Managing the sanitation challenge for Rohingya refugees

February 15th, 2018

Nearly a million people of Rohingya community are living in the makeshift shelters in Cox’s Bazaar, Bangladesh, fleeing persecution in neighbouring Myanmar.

Hasin Jahan, Practical Action’s country director in Bangladesh, recently visited the camp and describes her experience.

It felt like one fine morning half a million Rohingya people just landed on the doorstep! It may be the world’s largest humanitarian crisis ever.

It has been well managed with the government and agencies working together to provided the Rohingya communities with food, non-food items, shelter, water, sanitation, and hygiene.

All the greenery has disappeared from the hills around the camp. And when the monsoon season arrives, there will be the risk of flooding and landslides. But, against all odds, life goes on.

An experience during my last visit still brings tears in my eyes. I met a woman whose husband and son were killed in front of her. When I entered her room at the shelter, I noticed that she had made a mud stove, a mortar and pestle out of rocks, and a small washing area from mud and bricks at the corner of her tiny room. She had also made an overhead shelf that had two cooking pots, her only possessions. The gravity of the situation touched me so much when I understood that she still had that desire to build a home and a family.

Various agencies have constructed toilet facilities and drilled boreholes for drinking water to manage the immediate crisis. But it soon became obvious that the absence of proper management of toilet waste posed severe public health concerns. The toilets filled up quickly and were overflowing and contaminating  the water sources with E. coli.

Because of our expertise in delivering faecal sludge management systems in Bangladesh, Practical Action was approached to help manage the safe disposal of this waste, in order to protect the health of these community, the environment and the quality of the water.

It was not easy to tailor the technology, given the hilly terrain, lack of skilled labour, and space constraints due to a densely packed population. But Practical Action took up the challenge and devised portable faecal sludge management units made of steel with rainproof shed at the camps at Ukhyia.

How does the technology work?

The technology uses a simple upflow filtration system. The faecal sludge is collected mechanically using suction pumps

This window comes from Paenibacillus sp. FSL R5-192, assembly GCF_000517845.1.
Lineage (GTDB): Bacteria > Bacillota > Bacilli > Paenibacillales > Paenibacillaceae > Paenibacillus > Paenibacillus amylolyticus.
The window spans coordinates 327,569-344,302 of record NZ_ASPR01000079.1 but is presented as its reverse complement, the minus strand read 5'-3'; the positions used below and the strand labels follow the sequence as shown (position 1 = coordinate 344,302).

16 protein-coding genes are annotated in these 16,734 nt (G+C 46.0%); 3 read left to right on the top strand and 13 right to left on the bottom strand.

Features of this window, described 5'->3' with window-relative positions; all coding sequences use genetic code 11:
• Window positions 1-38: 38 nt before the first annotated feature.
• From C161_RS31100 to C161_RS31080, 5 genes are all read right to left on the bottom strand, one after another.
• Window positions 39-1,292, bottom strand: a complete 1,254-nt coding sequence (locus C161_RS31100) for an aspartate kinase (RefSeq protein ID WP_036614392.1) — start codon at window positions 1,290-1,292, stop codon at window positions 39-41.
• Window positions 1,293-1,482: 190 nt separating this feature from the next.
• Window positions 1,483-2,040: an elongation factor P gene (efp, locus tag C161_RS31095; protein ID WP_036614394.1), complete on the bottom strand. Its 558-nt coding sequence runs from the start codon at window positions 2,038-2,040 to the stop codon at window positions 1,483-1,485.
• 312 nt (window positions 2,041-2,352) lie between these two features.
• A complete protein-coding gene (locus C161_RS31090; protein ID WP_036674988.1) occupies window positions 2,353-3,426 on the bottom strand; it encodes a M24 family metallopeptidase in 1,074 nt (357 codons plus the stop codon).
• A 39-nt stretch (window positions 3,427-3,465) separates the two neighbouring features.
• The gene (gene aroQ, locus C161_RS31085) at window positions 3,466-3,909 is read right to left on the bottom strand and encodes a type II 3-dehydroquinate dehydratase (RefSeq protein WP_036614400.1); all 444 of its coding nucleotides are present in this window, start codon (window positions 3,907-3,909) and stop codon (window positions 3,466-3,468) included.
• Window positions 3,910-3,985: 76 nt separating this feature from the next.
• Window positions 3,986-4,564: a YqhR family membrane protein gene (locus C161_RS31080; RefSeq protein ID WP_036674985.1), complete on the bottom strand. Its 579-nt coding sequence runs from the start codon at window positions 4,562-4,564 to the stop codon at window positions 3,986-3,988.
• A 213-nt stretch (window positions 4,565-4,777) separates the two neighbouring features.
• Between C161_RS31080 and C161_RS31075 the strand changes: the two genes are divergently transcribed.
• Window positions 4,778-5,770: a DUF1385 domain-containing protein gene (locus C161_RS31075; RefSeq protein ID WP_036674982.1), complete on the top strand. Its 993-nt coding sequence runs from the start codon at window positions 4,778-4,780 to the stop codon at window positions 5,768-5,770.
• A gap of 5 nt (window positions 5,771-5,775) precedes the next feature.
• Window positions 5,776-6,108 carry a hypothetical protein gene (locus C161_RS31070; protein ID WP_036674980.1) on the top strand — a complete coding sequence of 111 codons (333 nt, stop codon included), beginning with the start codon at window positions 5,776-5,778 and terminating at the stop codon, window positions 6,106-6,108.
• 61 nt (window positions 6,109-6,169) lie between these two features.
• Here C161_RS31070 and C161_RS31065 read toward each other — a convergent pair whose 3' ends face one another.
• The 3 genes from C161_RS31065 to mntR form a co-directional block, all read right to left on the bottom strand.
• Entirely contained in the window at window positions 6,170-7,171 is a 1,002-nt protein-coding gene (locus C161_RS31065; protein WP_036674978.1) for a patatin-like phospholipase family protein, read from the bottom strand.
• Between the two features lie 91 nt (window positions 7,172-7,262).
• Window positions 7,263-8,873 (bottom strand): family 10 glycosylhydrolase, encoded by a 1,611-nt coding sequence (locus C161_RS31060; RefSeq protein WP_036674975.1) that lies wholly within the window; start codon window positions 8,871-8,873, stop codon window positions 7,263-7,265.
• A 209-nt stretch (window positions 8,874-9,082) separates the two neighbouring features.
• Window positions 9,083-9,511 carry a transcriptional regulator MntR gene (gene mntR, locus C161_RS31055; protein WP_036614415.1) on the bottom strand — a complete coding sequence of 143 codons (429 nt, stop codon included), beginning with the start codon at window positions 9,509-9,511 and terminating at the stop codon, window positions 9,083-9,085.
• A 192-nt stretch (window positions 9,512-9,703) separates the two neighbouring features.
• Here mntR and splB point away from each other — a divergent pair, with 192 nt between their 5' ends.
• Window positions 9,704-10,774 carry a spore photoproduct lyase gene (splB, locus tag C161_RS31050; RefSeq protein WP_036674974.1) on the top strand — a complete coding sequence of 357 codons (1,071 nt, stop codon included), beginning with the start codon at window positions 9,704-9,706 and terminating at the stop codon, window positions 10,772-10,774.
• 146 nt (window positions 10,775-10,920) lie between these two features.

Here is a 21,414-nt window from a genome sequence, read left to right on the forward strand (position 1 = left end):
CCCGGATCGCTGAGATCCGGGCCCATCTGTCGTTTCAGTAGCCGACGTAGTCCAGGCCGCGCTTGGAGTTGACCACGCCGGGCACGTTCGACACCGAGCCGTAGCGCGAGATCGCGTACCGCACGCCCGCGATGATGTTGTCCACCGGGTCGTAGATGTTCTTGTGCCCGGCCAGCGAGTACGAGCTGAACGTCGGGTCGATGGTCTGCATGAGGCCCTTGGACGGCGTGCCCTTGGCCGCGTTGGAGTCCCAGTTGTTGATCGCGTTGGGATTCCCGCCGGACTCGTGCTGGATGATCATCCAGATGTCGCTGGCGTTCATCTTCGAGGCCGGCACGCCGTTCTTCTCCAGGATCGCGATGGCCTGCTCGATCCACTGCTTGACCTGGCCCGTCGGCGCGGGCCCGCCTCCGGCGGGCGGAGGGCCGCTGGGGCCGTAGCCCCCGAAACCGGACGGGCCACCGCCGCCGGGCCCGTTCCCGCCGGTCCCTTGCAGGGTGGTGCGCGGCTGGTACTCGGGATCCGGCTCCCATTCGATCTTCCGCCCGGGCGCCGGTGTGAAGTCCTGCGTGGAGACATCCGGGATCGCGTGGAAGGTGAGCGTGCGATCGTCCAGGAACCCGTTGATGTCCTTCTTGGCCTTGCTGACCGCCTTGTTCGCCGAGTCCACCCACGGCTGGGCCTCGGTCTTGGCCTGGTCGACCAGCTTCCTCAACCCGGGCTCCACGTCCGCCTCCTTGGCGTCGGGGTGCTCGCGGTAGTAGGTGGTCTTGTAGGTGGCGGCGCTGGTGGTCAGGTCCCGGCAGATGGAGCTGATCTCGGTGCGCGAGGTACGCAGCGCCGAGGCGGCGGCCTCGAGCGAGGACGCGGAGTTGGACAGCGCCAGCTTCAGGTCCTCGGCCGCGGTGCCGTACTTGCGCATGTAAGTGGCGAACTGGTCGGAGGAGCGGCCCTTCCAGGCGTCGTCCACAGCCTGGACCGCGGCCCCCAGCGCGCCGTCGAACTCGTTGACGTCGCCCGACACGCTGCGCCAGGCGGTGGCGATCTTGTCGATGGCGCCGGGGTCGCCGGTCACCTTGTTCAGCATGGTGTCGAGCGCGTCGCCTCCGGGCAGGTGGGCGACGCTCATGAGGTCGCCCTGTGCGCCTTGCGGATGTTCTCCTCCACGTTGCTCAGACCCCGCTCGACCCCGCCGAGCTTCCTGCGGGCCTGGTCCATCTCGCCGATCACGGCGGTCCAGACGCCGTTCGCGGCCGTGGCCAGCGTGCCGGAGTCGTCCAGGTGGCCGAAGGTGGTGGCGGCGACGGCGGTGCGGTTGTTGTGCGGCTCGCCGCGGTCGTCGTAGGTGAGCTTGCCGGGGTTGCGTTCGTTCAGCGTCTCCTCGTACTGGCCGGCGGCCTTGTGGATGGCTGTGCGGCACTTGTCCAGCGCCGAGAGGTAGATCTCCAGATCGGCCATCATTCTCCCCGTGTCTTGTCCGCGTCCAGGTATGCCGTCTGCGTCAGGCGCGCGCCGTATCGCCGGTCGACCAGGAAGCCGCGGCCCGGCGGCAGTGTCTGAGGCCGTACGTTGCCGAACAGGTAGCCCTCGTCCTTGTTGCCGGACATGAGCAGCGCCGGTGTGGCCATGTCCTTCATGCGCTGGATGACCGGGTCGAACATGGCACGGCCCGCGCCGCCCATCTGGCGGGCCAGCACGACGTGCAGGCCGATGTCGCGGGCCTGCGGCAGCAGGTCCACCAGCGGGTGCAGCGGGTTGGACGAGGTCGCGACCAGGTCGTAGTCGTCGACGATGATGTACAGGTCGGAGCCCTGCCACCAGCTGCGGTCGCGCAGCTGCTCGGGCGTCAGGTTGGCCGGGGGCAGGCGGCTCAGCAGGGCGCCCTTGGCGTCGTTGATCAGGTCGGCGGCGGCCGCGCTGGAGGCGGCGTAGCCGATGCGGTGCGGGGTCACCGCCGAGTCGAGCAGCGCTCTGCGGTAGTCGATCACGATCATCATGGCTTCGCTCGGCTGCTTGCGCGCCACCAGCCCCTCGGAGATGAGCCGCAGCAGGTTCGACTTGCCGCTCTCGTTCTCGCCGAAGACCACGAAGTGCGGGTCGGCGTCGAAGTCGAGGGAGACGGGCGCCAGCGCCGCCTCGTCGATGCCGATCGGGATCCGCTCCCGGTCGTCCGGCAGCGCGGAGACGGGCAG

and discharged through a series of filtration chambers to separate liquids from solids. The liquid passes through a number of filter chambers. The effluent is finally treated by a natural process in a ‘constructed wetland’ through the roots of of Canna indica plants. The solid parts are removed at a certain intervals to bury in pits with sand envelop. After a certain time, it get digested and can be used as compost.

Another important consideration was the health and safety of the sanitation workers who clean and empty the toilets. So training and provision of safety equipment play a key part in this work.

Need for safer energy

There are two other ways Practical Action can help the displaced communities. In view of the danger of cooking in tents and the quantity of waste plastic lying around in the camp, we are planning to install a bio-gas cooking facility using gas extracted from the faecal sludge plants. Another facility planned is a plastic recycling unit to make toys out of waste plastic. This will not only reduce the pollution but also provide toys the children in these communities can play with.

Further reading

One response to “Managing the sanitation challenge for Rohingya refugees”

  1. Christopher Leffler Says:

    Once again Practical Action is THERE, with ‘Appropriate technology’. This is why I have been a supporter for many years now, because of the wealth of appropriate resources to tackle most of the problems which the developing world has thrown up, by now, so that people on the ground have got to know where to go for the know-how.
    i hope to hear that the composted waste is producing food plantations.

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